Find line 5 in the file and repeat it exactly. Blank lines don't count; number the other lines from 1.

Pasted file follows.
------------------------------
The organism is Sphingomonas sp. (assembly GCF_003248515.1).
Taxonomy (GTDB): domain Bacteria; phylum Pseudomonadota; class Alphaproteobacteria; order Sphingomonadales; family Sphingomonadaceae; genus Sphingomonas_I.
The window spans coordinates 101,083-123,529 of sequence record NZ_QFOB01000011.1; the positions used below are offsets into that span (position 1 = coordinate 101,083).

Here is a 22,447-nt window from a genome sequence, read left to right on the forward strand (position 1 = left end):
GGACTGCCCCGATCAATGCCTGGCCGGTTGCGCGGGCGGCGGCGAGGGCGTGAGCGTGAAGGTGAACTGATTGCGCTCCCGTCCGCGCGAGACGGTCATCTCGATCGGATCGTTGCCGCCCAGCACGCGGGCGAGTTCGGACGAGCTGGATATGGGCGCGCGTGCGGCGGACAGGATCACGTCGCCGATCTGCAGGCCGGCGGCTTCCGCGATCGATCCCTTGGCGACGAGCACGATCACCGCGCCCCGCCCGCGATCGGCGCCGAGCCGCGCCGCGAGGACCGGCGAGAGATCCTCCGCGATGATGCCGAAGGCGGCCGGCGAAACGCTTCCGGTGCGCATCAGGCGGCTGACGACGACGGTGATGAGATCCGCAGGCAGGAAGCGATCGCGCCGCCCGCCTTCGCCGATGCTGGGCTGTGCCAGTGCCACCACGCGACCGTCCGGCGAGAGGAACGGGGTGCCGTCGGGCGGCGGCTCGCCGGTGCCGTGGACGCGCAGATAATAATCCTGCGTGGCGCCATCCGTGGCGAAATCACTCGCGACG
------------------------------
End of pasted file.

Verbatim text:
GGACTGCCCCGATCAATGCCTGGCCGGTTGCGCGGGCGGCGGCGAGGGCGTGAGCGTGAAGGTGAACTGATTGCGCTCCCGTCCGCGCGAGACGGTCATCTCGATCGGATCGTTGCCGCCCAGCACGCGGGCGAGTTCGGACGAGCTGGATATGGGCGCGCGTGCGGCGGACAGGATCACGTCGCCGATCTGCAGGCCGGCGGCTTCCGCGATCGATCCCTTGGCGACGAGCACGATCACCGCGCCCCGCCCGCGATCGGCGCCGAGCCGCGCCGCGAGGACCGGCGAGAGATCCTCCGCGATGATGCCGAAGGCGGCCGGCGAAACGCTTCCGGTGCGCATCAGGCGGCTGACGACGACGGTGATGAGATCCGCAGGCAGGAAGCGATCGCGCCGCCCGCCTTCGCCGATGCTGGGCTGTGCCAGTGCCACCACGCGACCGTCCGGCGAGAGGAACGGGGTGCCGTCGGGCGGCGGCTCGCCGGTGCCGTGGACGCGCAGATAATAATCCTGCGTGGCGCCATCCGTGGCGAAATCACTCGCGACG